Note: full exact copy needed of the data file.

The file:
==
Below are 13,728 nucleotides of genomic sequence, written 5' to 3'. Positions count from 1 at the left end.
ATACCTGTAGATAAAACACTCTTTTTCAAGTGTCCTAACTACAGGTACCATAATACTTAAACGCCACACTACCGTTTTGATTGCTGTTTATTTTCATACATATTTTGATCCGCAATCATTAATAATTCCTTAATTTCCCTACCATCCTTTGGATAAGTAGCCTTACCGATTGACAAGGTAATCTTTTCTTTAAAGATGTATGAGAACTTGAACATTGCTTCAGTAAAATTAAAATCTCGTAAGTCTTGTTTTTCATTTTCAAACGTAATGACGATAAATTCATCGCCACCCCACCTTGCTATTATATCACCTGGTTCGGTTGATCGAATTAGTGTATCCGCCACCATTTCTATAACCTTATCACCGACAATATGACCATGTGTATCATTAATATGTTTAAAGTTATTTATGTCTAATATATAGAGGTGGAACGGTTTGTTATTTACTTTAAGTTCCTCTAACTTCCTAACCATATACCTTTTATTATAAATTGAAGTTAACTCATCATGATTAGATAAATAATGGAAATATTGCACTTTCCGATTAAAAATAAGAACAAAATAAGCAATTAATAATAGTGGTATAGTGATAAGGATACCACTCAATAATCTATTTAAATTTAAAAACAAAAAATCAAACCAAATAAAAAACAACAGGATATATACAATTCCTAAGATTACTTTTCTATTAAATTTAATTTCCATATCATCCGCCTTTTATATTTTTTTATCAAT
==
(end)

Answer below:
Below are 13,728 nucleotides of genomic sequence, written 5' to 3'. Positions count from 1 at the left end.
ATACCTGTAGATAAAACACTCTTTTTCAAGTGTCCTAACTACAGGTACCATAATACTTAAACGCCACACTACCGTTTTGATTGCTGTTTATTTTCATACATATTTTGATCCGCAATCATTAATAATTCCTTAATTTCCCTACCATCCTTTGGATAAGTAGCCTTACCGATTGACAAGGTAATCTTTTCTTTAAAGATGTATGAGAACTTGAACATTGCTTCAGTAAAATTAAAATCTCGTAAGTCTTGTTTTTCATTTTCAAACGTAATGACGATAAATTCATCGCCACCCCACCTTGCTATTATATCACCTGGTTCGGTTGATCGAATTAGTGTATCCGCCACCATTTCTATAACCTTATCACCGACAATATGACCATGTGTATCATTAATATGTTTAAAGTTATTTATGTCTAATATATAGAGGTGGAACGGTTTGTTATTTACTTTAAGTTCCTCTAACTTCCTAACCATATACCTTTTATTATAAATTGAAGTTAACTCATCATGATTAGATAAATAATGGAAATATTGCACTTTCCGATTAAAAATAAGAACAAAATAAGCAATTAATAATAGTGGTATAGTGATAAGGATACCACTCAATAATCTATTTAAATTTAAAAACAAAAAATCAAACCAAATAAAAAACAACAGGATATATACAATTCCTAAGATTACTTTTCTATTAAATTTAATTTCCATATCATCCGCCTTTTATATTTTTTTATCAAT